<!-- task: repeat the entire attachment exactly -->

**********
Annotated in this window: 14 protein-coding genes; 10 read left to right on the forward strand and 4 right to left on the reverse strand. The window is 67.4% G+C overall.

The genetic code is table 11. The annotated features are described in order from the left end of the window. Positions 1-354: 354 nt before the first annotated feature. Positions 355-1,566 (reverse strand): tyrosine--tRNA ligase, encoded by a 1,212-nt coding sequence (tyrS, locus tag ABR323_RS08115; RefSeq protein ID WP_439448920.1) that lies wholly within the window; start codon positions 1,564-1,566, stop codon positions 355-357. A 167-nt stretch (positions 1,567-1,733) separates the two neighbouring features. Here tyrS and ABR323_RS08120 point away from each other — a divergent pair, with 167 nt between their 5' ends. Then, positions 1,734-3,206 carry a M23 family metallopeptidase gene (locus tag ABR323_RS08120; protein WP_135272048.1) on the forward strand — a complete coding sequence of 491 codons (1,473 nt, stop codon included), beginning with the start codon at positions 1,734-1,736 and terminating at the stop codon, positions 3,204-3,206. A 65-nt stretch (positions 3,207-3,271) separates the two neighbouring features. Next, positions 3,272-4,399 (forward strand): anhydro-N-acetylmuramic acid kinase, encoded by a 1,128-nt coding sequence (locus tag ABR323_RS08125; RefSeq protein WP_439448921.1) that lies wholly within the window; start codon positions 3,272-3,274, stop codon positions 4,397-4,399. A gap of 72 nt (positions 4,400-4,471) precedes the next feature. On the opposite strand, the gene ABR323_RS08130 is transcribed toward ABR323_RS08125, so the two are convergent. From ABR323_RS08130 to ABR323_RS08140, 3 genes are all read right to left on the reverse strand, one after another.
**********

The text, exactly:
Annotated in this window: 14 protein-coding genes; 10 read left to right on the forward strand and 4 right to left on the reverse strand. The window is 67.4% G+C overall.

The genetic code is table 11. The annotated features are described in order from the left end of the window. Positions 1-354: 354 nt before the first annotated feature. Positions 355-1,566 (reverse strand): tyrosine--tRNA ligase, encoded by a 1,212-nt coding sequence (tyrS, locus tag ABR323_RS08115; RefSeq protein ID WP_439448920.1) that lies wholly within the window; start codon positions 1,564-1,566, stop codon positions 355-357. A 167-nt stretch (positions 1,567-1,733) separates the two neighbouring features. Here tyrS and ABR323_RS08120 point away from each other — a divergent pair, with 167 nt between their 5' ends. Then, positions 1,734-3,206 carry a M23 family metallopeptidase gene (locus tag ABR323_RS08120; protein WP_135272048.1) on the forward strand — a complete coding sequence of 491 codons (1,473 nt, stop codon included), beginning with the start codon at positions 1,734-1,736 and terminating at the stop codon, positions 3,204-3,206. A 65-nt stretch (positions 3,207-3,271) separates the two neighbouring features. Next, positions 3,272-4,399 (forward strand): anhydro-N-acetylmuramic acid kinase, encoded by a 1,128-nt coding sequence (locus tag ABR323_RS08125; RefSeq protein WP_439448921.1) that lies wholly within the window; start codon positions 3,272-3,274, stop codon positions 4,397-4,399. A gap of 72 nt (positions 4,400-4,471) precedes the next feature. On the opposite strand, the gene ABR323_RS08130 is transcribed toward ABR323_RS08125, so the two are convergent. From ABR323_RS08130 to ABR323_RS08140, 3 genes are all read right to left on the reverse strand, one after another.